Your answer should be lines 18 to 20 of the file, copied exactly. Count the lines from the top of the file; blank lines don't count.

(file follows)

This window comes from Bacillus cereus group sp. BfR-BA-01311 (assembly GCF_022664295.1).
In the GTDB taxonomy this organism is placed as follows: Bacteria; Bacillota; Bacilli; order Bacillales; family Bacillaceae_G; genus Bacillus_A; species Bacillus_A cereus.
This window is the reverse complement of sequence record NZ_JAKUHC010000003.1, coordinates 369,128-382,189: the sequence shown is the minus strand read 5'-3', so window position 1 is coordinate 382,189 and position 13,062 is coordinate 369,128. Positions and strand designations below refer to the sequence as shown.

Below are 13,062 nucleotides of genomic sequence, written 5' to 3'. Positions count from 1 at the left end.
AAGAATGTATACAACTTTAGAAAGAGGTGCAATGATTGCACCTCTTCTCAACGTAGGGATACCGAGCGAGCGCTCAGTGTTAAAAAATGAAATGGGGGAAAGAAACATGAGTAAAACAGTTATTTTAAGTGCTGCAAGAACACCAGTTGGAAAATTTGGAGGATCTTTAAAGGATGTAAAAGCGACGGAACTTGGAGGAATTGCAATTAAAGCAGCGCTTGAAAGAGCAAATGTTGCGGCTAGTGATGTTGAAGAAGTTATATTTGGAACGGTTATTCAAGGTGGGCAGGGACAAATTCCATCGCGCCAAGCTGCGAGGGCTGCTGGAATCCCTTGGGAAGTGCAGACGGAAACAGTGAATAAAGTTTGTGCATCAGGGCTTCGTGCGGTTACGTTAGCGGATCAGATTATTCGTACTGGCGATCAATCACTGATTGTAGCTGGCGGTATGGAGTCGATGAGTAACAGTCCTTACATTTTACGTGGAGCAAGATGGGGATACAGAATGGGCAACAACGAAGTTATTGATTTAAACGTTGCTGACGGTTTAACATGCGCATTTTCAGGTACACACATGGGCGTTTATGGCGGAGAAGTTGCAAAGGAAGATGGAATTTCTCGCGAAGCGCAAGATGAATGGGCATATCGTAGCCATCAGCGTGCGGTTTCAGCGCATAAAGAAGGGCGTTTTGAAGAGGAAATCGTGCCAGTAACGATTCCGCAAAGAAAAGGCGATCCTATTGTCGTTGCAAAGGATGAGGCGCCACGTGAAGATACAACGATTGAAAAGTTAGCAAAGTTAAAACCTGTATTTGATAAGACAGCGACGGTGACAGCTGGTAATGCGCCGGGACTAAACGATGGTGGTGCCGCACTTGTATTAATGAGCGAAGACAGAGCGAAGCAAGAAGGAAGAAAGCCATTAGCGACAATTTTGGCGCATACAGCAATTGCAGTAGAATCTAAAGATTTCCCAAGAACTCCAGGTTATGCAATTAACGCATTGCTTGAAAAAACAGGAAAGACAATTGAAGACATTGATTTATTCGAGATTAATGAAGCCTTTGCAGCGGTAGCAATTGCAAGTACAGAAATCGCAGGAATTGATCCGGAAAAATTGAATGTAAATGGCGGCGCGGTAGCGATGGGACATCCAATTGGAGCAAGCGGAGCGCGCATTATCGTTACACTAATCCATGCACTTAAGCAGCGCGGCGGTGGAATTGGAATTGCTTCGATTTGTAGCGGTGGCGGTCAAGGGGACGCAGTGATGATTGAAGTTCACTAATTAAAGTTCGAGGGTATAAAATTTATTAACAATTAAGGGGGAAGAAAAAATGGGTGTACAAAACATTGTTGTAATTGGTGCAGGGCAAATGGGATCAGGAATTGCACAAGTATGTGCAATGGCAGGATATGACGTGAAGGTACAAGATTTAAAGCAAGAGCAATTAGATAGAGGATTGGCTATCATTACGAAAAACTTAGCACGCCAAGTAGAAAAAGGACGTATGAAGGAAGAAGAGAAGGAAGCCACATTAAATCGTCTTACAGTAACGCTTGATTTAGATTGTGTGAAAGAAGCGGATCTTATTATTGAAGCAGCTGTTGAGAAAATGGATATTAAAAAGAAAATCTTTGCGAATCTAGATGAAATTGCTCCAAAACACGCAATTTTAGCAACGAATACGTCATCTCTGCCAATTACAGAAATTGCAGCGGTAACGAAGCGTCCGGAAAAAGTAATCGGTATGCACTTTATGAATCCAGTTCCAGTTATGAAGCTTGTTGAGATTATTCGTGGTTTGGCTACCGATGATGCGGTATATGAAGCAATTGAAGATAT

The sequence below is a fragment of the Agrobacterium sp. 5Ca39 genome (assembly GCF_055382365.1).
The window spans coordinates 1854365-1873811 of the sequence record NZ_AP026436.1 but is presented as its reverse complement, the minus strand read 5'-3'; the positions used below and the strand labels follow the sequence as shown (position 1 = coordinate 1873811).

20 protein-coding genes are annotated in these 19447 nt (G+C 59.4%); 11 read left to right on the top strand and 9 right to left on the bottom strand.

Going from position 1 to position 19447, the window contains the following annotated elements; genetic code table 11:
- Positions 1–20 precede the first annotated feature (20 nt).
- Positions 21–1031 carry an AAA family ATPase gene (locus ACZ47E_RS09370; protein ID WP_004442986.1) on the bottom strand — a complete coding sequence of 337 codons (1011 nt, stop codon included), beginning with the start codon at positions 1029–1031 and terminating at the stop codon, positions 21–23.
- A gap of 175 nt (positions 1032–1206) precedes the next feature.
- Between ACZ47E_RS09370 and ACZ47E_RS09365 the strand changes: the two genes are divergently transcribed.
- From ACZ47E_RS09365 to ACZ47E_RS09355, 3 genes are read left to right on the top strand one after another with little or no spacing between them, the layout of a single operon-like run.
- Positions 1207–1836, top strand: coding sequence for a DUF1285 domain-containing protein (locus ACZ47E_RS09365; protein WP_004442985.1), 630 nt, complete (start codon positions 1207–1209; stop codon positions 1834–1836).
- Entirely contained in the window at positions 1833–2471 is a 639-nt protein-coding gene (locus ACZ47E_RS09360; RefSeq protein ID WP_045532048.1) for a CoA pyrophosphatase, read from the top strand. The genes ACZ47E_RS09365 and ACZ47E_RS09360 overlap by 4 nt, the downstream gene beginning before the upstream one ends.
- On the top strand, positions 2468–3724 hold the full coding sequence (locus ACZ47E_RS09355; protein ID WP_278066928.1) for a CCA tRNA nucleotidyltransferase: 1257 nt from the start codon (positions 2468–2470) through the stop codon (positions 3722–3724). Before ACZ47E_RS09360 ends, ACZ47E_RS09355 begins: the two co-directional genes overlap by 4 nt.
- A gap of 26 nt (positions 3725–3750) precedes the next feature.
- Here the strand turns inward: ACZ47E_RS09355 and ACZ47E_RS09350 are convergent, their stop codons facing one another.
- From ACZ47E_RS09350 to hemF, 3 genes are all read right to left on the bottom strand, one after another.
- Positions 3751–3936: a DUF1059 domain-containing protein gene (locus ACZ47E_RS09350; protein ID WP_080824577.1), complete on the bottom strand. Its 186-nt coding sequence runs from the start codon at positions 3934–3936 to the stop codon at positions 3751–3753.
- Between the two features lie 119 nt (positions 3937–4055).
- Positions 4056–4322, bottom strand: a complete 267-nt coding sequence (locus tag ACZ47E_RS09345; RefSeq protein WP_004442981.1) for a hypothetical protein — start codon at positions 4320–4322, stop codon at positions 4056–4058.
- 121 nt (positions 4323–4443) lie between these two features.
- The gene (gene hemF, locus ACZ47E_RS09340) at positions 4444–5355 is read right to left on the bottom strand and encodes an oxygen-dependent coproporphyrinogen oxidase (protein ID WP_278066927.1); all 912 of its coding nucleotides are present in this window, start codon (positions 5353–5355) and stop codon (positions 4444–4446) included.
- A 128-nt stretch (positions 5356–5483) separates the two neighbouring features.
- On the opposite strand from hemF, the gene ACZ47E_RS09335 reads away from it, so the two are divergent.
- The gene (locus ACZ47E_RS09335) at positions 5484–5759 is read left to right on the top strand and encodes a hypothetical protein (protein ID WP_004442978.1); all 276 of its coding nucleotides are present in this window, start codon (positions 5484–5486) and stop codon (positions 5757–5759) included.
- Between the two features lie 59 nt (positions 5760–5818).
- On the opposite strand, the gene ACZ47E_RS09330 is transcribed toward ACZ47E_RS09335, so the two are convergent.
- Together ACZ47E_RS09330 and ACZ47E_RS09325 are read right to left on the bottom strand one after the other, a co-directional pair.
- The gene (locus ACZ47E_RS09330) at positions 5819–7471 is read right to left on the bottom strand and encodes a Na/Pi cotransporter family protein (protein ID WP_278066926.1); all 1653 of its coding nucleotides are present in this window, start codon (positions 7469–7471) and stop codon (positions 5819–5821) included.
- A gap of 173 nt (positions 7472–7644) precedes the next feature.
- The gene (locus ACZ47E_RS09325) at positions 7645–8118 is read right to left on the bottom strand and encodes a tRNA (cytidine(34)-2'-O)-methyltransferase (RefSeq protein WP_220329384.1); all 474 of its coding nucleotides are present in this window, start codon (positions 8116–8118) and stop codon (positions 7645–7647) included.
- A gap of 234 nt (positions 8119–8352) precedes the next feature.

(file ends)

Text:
- A gap of 26 nt (positions 3725–3750) precedes the next feature.
- Here the strand turns inward: ACZ47E_RS09355 and ACZ47E_RS09350 are convergent, their stop codons facing one another.
- From ACZ47E_RS09350 to hemF, 3 genes are all read right to left on the bottom strand, one after another.